Anterior cruciate ligament (ACL) reconstruction involves surgical removal and replacement of the damaged tissue with a substitute graft made of tendon. The following two types of grafts are commonly used to repair a torn ACL:
Patellar tendon graft
This type of graft is prepared from a strip of the patellar tendon below the kneecap. For a long time, the patellar tendon was the preferred choice because it is easy to get to, holds well in its new location and heals fast. One big drawback to grafting the patellar tendon is pain at the front of the knee after surgery. This can be severe enough to prevent any pressure on the knee, such as kneeling.
Hamstring tendon graft
To overcome the issues from the patellar graft, the semitendinosus hamstring tendons on the inner side of the knee are used to create the hamstring tendon autograft for ACL reconstruction. The hamstring graft is an entirely soft tissue graft with no bone plug on either end, unlike the case with the patellar tendon graft. Thus, the fixation of the graft to the knee is slightly less rigid than the patellar tendon graft with its bone plugs.
In some cases, surgeons use an additional tendon, the gracilis, which is attached below the knee in the same area. This creates a two- or four-strand tendon graft. Hamstring graft proponents claim there are fewer problems associated with harvesting the graft compared to the patellar tendon autograft, including:
- Less anterior knee pain or kneecap pain after surgery
- Less postoperative stiffness problems
- Smaller incision
- Faster recovery
The graft function may be limited by the strength and type of fixation in the bone tunnels, as the graft does not have bone plugs. There have been conflicting results in research studies as to whether hamstring grafts are slightly more susceptible to graft elongation (stretching), which may lead to increased laxity during objective testing. Recently, some studies have demonstrated decreased hamstring strength in patients after surgery. There are some indications that patients who have intrinsic ligamentous laxity and knee hyperextension of ten degrees or more may have increased risk of postoperative hamstring graft laxity on clinical exam. Therefore, some clinicians recommend the use of patellar tendon autograft in these hypermobile patients.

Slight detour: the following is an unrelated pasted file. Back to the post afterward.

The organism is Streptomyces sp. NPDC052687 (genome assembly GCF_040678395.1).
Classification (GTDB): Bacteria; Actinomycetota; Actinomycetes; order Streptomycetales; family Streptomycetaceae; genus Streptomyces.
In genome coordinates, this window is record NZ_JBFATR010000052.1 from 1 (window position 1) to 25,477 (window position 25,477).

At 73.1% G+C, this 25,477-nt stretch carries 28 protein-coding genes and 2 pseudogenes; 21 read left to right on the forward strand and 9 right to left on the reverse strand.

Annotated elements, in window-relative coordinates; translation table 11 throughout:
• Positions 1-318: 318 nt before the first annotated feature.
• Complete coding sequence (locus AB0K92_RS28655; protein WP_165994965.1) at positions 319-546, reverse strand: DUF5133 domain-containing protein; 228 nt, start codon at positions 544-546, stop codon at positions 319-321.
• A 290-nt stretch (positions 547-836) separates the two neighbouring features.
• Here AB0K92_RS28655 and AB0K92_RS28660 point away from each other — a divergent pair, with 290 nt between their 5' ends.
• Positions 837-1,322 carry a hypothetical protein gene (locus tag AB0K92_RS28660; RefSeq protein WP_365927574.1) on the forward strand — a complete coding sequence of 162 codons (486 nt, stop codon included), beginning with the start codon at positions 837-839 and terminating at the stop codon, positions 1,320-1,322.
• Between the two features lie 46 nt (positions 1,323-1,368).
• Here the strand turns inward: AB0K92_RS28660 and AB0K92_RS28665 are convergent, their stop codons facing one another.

Additionally, since the medial hamstrings often provide dynamic support against valgus stress and instability, some surgeons believe that chronic or residual medial collateral ligament laxity (grade two or more) at the time of ACL reconstruction may be a contra-indication for use of the patient’s own semitendinosus and gracilis tendons as an ACL graft.
Experts believe that the hamstring graft is an excellent choice as a substitute during ACL reconstructions. There are no major differences in the outcomes of these two grafting (patellar tendon and hamstring tendon) methods in the repair of a torn ACL. Both grafting approaches have similar symptoms after surgery, joint strength and stability, and ability to use the knee. However, with the hamstring tendon graft, there are generally no problems kneeling and no pain in the front of the knee. The rehabilitation and physical therapy just goes more easily in general with a hamstring ACL graft compared to a patellar tendon graft.